Gamer Trash Talk – Limerick Style

Next time you enter into chat acting all tough, consider surprising your enemies  with this:

There once was a very young gamer

who issued the following disclaimer

that whoever they faced

would soon be disgraced

and their moves would get lamer and lamer

Haha ok I know it’s a little rudimentary, especially considering what I have seen some of my wonderful readers publish. So here’s my challenge to you guys: hit me with your best gamer trash talk, poetry style. Heck if we get enough people involved I might even come up with a prize for the best submission, even if it’s just an unofficial Twohp award of excellence.

Just think of how much fun it would be if we get a few delightful poems to throw at our opponents. I will tell you right now that a trash talk poem would probably blow some League of Legend player’s mind – and that’s all I need to make it worth it for me.

Credit needs to go to FordFocusing for this opening Limerick. Not too bad considering she came up with it in about 30 seconds. You can find her tweeting @sisterfords. The sisters have a pretty good sense of humor, and they follow some pretty neat stuff.

Age of Empires II HD and Me

Just the other day I received quite the blast from the past. I had heard that a new, high definition version of Age of Empires II had hit Steam, and to be quite honest, I was in no rush to pick it up.  What always seems to happen when you are trying to convince yourself not to buy a game? You watch a friend play it, and it becomes all that you want and desire. Now that I been given it, I cannot really say that I find this SHINY NEW HD RELEASE to actually be that impressive, but it has led to my taking a second to think about how the Age of Empires franchise is responsible for who I am as a gamer.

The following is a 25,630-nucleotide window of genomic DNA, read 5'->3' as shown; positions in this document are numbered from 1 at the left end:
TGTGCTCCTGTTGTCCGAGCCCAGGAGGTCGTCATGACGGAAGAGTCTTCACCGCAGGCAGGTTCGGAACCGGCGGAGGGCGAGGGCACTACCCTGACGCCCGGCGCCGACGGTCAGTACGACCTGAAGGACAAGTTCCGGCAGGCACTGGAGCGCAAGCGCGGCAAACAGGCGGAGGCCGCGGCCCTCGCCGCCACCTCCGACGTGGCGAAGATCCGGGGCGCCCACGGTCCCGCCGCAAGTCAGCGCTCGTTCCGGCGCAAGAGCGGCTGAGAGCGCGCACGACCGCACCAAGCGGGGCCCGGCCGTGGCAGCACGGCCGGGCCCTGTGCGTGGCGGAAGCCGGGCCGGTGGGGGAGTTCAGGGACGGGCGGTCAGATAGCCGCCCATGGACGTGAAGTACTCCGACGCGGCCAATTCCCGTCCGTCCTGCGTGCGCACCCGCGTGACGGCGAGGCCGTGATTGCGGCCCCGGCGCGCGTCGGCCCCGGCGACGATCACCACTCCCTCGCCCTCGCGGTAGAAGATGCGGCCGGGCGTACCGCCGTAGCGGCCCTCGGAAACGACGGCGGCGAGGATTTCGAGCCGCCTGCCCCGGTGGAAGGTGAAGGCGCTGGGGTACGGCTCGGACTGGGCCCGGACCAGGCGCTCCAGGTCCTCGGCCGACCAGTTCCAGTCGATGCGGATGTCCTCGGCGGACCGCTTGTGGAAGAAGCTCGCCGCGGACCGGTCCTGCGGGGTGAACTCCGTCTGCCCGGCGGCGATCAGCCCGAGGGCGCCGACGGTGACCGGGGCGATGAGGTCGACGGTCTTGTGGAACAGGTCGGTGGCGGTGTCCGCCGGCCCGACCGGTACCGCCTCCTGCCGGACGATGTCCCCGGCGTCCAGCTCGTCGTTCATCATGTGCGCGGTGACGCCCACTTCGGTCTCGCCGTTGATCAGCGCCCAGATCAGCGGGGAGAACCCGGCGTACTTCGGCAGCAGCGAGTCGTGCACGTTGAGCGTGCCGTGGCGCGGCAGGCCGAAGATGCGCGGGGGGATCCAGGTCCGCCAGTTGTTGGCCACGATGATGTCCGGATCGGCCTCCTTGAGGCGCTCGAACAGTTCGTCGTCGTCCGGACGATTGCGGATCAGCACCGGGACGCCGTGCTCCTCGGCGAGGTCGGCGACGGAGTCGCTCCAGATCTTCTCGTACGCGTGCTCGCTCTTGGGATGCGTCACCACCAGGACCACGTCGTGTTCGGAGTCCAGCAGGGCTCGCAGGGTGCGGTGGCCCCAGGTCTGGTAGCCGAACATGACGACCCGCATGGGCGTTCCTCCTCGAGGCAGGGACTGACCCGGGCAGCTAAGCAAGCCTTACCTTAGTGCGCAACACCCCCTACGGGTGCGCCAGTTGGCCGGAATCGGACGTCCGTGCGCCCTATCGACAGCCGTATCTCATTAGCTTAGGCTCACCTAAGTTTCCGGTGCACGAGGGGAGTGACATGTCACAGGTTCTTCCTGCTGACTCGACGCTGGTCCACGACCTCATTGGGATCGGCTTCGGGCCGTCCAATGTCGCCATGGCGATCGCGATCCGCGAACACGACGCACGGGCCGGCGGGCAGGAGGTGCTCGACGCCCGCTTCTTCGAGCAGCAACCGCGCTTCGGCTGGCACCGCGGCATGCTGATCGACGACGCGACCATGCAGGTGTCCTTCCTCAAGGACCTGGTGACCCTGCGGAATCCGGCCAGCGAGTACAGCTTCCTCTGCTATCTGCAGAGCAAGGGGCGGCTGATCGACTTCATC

Today, when a game attracts me I can usually give you a couple of quick reasons why it attracts me – except for League of Legends which has led me to simply believe I am a masochist. Back in 1997, a young 2hp did not really have the same motivations that this one does today. He didn’t have a set list of things that he looked for in games, so what was it that first got that crazy kid to play AoE? I had to think on this one for a second. Yes, I have always been a huge history nerd, and even then, I was well on my way to loving Greek and Roman history. This would have sealed the deal, but it was not my young self’s reason for first playing the game.

No, what got me into AoE was a friend of mine named Michael. Michael and I were an excellent pair for each other. He always had the latest and greatest video games and a strong desire to play them. I was rarely the first person to get games, but I was blessed (or cursed) with the ability to sit and watch others play, sometimes for hours on end. AoE had everything my young brain wanted. Ancient civilizations straight out of my history books fishing, farming and fighting for supremacy. There was so much cool stuff to do, so much cool stuff to see, and I would have never experienced any of it if it wasn’t for a friend taking the time to show it to me.

I had to wait a little while, but I soon followed in Michael’s footsteps and made AoE mine. I was found a delightful challenge in putting together an economy I did not always understand to kill units I knew just as little about. Interestingly, my love of this game actually helped drive my love of history. If there was something unfamiliar, or that I did not understand, I was quick to look it up. I am a compulsive reader of manuals and AoE was done in the golden age of manuals. To this day I contend that the AoE book contained more relevant history than my first year university classics textbook did – and that text probably cost me four times as much. The game play and the history helped make AoE amazing, but I do not think those things would have been enough, by themselves, to keep me playing it over and over again. What did that was the multiplayer.